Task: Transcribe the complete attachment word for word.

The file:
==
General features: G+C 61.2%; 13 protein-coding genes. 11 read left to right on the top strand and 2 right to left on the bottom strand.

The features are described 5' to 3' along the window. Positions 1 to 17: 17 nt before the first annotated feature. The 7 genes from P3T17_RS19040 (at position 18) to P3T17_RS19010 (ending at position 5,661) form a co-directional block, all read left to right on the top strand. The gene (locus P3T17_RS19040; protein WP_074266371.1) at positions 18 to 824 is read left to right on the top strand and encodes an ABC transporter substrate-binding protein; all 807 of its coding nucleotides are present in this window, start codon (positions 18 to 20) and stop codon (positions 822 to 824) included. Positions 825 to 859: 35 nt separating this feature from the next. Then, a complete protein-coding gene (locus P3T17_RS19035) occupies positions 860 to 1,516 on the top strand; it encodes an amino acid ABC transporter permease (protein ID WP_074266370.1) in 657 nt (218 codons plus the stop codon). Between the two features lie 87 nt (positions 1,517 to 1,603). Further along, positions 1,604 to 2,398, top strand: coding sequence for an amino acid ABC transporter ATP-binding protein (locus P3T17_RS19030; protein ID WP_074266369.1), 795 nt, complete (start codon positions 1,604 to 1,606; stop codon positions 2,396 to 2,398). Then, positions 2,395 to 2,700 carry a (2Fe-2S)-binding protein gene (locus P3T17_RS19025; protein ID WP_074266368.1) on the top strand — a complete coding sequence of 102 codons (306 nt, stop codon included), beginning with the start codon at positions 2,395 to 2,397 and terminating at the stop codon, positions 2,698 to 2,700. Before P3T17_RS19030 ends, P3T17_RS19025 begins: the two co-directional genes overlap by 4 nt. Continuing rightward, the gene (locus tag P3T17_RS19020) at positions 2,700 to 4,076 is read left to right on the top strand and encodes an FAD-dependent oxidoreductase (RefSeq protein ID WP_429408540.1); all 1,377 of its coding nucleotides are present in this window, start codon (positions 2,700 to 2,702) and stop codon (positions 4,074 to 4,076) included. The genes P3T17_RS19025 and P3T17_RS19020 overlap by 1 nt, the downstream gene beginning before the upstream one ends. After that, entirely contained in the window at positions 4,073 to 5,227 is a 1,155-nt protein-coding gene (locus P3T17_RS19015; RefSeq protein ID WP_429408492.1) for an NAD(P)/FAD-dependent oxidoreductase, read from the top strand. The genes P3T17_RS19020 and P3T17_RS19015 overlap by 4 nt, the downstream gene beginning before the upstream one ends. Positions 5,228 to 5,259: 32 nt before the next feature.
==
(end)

General features: G+C 61.2%; 13 protein-coding genes. 11 read left to right on the top strand and 2 right to left on the bottom strand.

The features are described 5' to 3' along the window. Positions 1 to 17: 17 nt before the first annotated feature. The 7 genes from P3T17_RS19040 (at position 18) to P3T17_RS19010 (ending at position 5,661) form a co-directional block, all read left to right on the top strand. The gene (locus P3T17_RS19040; protein WP_074266371.1) at positions 18 to 824 is read left to right on the top strand and encodes an ABC transporter substrate-binding protein; all 807 of its coding nucleotides are present in this window, start codon (positions 18 to 20) and stop codon (positions 822 to 824) included. Positions 825 to 859: 35 nt separating this feature from the next. Then, a complete protein-coding gene (locus P3T17_RS19035) occupies positions 860 to 1,516 on the top strand; it encodes an amino acid ABC transporter permease (protein ID WP_074266370.1) in 657 nt (218 codons plus the stop codon). Between the two features lie 87 nt (positions 1,517 to 1,603). Further along, positions 1,604 to 2,398, top strand: coding sequence for an amino acid ABC transporter ATP-binding protein (locus P3T17_RS19030; protein ID WP_074266369.1), 795 nt, complete (start codon positions 1,604 to 1,606; stop codon positions 2,396 to 2,398). Then, positions 2,395 to 2,700 carry a (2Fe-2S)-binding protein gene (locus P3T17_RS19025; protein ID WP_074266368.1) on the top strand — a complete coding sequence of 102 codons (306 nt, stop codon included), beginning with the start codon at positions 2,395 to 2,397 and terminating at the stop codon, positions 2,698 to 2,700. Before P3T17_RS19030 ends, P3T17_RS19025 begins: the two co-directional genes overlap by 4 nt. Continuing rightward, the gene (locus tag P3T17_RS19020) at positions 2,700 to 4,076 is read left to right on the top strand and encodes an FAD-dependent oxidoreductase (RefSeq protein ID WP_429408540.1); all 1,377 of its coding nucleotides are present in this window, start codon (positions 2,700 to 2,702) and stop codon (positions 4,074 to 4,076) included. The genes P3T17_RS19025 and P3T17_RS19020 overlap by 1 nt, the downstream gene beginning before the upstream one ends. After that, entirely contained in the window at positions 4,073 to 5,227 is a 1,155-nt protein-coding gene (locus P3T17_RS19015; RefSeq protein ID WP_429408492.1) for an NAD(P)/FAD-dependent oxidoreductase, read from the top strand. The genes P3T17_RS19020 and P3T17_RS19015 overlap by 4 nt, the downstream gene beginning before the upstream one ends. Positions 5,228 to 5,259: 32 nt before the next feature.